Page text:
University of Limerick
Jannusch_2021_Data.pdf (3.21 MB)

Data privacy and surveillance issues in telematics use: a study in young German drivers

Download (3.21 MB)
posted on 2022-02-01, 11:07 authored by Tim Jannusch
Young drivers are among the most vulnerable road users worldwide. Their overrepresentation in road accident statistics has already been observed more than half a century ago. Since then, researchers and policy makers have been striving towards gaining a better understanding of how to protect young drivers in road traffic and to drastically reduce their accident rates – ideally to levels that are close to zero. In Germany, the longer-term trend for crash rates of young drivers has shown a steady decrease. However, the fatality statistics from 2019 reveal that the number of 18- to 24-year-olds killed in car crashes increased by almost 9%. One explanation that is given for this critical development is the increased likelihood of young people to perform distracting activities while driving. Furthermore, in the last decade, especially the proliferation of smartphone use has significantly increased the number of potential distractions when young people operate a car. Focusing on Germany, this research aims to provide policy makers and practitioners with comprehensive scientific data and a set of arguments to further decrease young people’s crash rates in future transportation environments. First, we developed an updated and extended German version of the Behaviour of Young Novice Drivers Scale (BYNDS) originally developed by Scott-Parker et al. in 2010. This internationally applied measurement tool allows for gathering reliable information about young people’s risky driving behaviour on a self-reporting basis. More specifically, we applied the BYNDS in a stratified sample of 700 young drivers located throughout Germany to test its reliability and to compare the German version of the BYNDS with other internationally applied versions. Subsequently, we analysed the information gathered about young people’s risky driving. Central to our statistical analysis was a correspondence analysis performed to illustrate behavioural patterns regarding young people’s smartphone use while driving. In this context, we uncovered a sub-group of ‘problem young drivers’ that showed an increased likelihood to engage in high-risk driving behaviours including talking on a hand-held device, drunk driving or skipping red lights. With a more forward-looking perspective, evidence from the BYNDS application was used to design an interdisciplinary safe-by-design (SbD) heuristic. The heuristic developed allowed us to assess the future role of driver monitoring systems (DMS) to cope with the risk of young driver distraction in future transportation environments. A key recommendation of this research is that the triangulation of DMS Type 1 (i.e. car motion data) and DMS Type 2 (i.e. cameras and acoustic sensors) data is critical to reliably identify the occurrence of distracting activities. This outcome paved the way for a concluding theoretical discussion centred on questions around data privacy and surveillance regimes implicit in DMS. In particular, we focused our discussion on outputs from the EU Horizon 2020 project Vision Inspired Driver Assistance Systems (VI-DAS). This project posited the idea of a 720-degree observation technology that allows for gathering comprehensive information from both the inside and outside of the car to facilitate an optimised Human-Machine-Interaction (HMI). In this context, Nissenbaum’s four theses framework of Contextual Integrity (CI) enabled us to introduce structure and a degree of precision to our thinking on the regulation of information flows to protect privacy and increase safety, and (partially) to escape limited panoptical thinking. Chapter 2 to Chapter 6 of this thesis presents peer-reviewed journal articles that have been published in upper Q1 quartile journals that focus on the field of transportation or technology in society. According to Scimago Journal & Country Rank (SJR), the mean four-year journal impact factor of all journal articles is 4.6205.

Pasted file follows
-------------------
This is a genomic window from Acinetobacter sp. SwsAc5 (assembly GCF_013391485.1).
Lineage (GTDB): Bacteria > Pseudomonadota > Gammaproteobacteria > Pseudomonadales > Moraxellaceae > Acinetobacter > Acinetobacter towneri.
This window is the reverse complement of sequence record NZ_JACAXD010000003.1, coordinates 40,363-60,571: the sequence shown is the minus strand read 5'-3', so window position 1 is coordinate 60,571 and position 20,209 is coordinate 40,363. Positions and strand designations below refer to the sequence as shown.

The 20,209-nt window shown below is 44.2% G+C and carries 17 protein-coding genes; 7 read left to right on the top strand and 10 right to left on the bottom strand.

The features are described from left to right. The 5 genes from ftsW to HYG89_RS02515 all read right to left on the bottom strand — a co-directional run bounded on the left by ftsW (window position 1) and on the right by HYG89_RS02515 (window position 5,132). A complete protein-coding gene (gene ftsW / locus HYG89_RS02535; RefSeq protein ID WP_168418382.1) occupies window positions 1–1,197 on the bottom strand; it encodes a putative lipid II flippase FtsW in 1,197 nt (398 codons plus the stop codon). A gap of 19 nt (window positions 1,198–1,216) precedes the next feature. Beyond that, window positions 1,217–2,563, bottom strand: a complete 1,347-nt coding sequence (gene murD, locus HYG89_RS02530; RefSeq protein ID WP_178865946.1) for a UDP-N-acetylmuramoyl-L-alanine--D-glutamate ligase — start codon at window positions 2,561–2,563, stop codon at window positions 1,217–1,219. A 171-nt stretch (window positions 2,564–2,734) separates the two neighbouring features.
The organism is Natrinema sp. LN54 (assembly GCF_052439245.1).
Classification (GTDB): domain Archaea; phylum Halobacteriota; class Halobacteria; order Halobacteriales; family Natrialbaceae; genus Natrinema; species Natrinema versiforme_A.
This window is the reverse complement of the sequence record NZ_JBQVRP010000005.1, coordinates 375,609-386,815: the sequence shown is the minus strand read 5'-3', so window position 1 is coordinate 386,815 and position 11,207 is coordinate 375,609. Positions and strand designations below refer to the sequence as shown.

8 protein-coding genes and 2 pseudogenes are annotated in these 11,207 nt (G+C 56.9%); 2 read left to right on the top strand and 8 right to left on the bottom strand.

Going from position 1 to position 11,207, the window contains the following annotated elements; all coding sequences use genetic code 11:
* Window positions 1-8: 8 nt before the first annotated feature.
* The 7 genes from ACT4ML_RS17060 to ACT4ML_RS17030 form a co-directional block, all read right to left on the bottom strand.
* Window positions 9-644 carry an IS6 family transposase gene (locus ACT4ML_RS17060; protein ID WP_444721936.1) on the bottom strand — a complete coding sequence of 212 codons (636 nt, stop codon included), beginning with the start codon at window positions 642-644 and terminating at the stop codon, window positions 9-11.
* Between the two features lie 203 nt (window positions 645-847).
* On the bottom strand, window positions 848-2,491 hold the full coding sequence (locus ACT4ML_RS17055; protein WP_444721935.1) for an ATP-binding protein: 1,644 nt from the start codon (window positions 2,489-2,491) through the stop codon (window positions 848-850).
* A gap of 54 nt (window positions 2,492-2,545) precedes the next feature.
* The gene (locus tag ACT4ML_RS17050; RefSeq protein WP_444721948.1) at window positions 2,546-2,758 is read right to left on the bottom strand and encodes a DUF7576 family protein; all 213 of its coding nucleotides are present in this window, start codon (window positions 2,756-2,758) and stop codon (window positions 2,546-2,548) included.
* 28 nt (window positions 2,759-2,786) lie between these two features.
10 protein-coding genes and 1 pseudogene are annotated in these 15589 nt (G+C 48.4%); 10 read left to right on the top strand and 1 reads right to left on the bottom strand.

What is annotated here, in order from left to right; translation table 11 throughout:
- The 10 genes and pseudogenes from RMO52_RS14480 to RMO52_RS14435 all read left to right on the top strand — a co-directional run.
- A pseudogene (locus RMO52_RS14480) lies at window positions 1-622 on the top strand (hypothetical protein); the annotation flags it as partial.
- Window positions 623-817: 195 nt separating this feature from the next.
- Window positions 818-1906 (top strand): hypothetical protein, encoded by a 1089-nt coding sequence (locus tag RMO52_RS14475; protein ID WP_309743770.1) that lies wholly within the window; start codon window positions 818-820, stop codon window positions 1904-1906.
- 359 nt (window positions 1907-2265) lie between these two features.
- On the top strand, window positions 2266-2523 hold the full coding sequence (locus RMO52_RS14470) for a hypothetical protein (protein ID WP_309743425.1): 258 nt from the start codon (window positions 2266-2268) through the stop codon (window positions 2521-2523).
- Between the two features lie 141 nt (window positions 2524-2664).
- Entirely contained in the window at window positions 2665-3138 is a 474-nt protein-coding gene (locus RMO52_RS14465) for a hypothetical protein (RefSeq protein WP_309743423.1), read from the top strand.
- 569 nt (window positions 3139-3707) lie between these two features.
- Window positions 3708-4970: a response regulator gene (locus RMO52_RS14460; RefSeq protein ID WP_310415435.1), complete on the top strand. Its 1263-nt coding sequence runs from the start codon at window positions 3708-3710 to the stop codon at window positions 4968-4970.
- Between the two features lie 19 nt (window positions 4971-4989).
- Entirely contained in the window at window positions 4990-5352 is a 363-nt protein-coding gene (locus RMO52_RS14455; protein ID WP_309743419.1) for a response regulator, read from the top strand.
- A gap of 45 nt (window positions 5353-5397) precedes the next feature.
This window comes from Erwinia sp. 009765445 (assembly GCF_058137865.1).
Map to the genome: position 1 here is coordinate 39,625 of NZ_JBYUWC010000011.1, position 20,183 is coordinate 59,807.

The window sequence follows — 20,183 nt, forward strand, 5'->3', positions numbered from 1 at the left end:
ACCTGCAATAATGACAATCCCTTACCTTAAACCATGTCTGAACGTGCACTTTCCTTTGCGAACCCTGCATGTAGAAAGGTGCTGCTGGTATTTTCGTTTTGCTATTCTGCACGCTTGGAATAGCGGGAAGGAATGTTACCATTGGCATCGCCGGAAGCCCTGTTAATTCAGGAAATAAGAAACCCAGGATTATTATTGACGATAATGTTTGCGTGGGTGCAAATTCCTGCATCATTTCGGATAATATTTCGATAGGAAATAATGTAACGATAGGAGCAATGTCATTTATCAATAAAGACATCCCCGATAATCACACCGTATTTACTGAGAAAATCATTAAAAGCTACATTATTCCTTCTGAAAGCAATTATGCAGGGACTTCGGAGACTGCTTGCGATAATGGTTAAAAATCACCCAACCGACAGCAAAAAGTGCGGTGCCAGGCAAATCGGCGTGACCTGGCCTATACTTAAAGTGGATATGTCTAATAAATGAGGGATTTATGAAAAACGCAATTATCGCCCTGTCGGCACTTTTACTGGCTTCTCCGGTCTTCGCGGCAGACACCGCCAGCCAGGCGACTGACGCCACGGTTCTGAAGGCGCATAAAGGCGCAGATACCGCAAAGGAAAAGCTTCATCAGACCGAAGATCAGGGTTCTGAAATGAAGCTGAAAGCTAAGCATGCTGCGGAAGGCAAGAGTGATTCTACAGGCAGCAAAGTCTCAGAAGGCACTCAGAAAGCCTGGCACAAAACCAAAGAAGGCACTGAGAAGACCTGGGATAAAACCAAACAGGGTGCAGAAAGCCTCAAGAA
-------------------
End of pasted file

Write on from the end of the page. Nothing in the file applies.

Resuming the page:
• Doctoral

First supervisor

Mullins, Martin

Second supervisor

Murphy, Finbarr

Third supervisor

Völler, Michaele





Usage metrics

    University of Limerick Theses


    No categories selected


    Ref. manager